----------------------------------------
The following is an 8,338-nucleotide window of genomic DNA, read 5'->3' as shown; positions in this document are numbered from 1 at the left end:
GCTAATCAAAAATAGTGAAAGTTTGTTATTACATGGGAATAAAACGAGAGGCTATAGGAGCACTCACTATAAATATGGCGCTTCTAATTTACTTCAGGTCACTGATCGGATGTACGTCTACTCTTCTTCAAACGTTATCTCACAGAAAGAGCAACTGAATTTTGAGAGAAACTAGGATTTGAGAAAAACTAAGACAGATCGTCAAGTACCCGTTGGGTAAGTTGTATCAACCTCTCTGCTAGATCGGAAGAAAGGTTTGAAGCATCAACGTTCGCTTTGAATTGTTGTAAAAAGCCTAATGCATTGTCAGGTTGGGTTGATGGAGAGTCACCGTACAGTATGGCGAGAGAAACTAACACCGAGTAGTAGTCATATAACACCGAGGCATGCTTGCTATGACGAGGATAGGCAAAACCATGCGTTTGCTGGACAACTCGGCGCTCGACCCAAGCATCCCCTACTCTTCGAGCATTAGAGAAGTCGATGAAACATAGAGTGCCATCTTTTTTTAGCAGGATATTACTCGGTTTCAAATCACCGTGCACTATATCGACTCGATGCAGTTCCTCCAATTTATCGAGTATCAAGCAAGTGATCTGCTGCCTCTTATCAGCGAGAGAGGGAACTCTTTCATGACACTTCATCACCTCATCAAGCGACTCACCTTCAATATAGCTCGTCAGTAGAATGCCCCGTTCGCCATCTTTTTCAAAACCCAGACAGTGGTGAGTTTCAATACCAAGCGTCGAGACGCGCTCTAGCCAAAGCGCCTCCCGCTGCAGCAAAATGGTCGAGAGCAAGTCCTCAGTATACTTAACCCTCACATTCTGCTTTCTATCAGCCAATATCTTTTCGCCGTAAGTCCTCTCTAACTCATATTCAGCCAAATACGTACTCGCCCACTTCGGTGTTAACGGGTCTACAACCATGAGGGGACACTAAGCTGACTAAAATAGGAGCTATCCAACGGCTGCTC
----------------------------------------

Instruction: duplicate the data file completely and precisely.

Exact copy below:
The following is an 8,338-nucleotide window of genomic DNA, read 5'->3' as shown; positions in this document are numbered from 1 at the left end:
GCTAATCAAAAATAGTGAAAGTTTGTTATTACATGGGAATAAAACGAGAGGCTATAGGAGCACTCACTATAAATATGGCGCTTCTAATTTACTTCAGGTCACTGATCGGATGTACGTCTACTCTTCTTCAAACGTTATCTCACAGAAAGAGCAACTGAATTTTGAGAGAAACTAGGATTTGAGAAAAACTAAGACAGATCGTCAAGTACCCGTTGGGTAAGTTGTATCAACCTCTCTGCTAGATCGGAAGAAAGGTTTGAAGCATCAACGTTCGCTTTGAATTGTTGTAAAAAGCCTAATGCATTGTCAGGTTGGGTTGATGGAGAGTCACCGTACAGTATGGCGAGAGAAACTAACACCGAGTAGTAGTCATATAACACCGAGGCATGCTTGCTATGACGAGGATAGGCAAAACCATGCGTTTGCTGGACAACTCGGCGCTCGACCCAAGCATCCCCTACTCTTCGAGCATTAGAGAAGTCGATGAAACATAGAGTGCCATCTTTTTTTAGCAGGATATTACTCGGTTTCAAATCACCGTGCACTATATCGACTCGATGCAGTTCCTCCAATTTATCGAGTATCAAGCAAGTGATCTGCTGCCTCTTATCAGCGAGAGAGGGAACTCTTTCATGACACTTCATCACCTCATCAAGCGACTCACCTTCAATATAGCTCGTCAGTAGAATGCCCCGTTCGCCATCTTTTTCAAAACCCAGACAGTGGTGAGTTTCAATACCAAGCGTCGAGACGCGCTCTAGCCAAAGCGCCTCCCGCTGCAGCAAAATGGTCGAGAGCAAGTCCTCAGTATACTTAACCCTCACATTCTGCTTTCTATCAGCCAATATCTTTTCGCCGTAAGTCCTCTCTAACTCATATTCAGCCAAATACGTACTCGCCCACTTCGGTGTTAACGGGTCTACAACCATGAGGGGACACTAAGCTGACTAAAATAGGAGCTATCCAACGGCTGCTC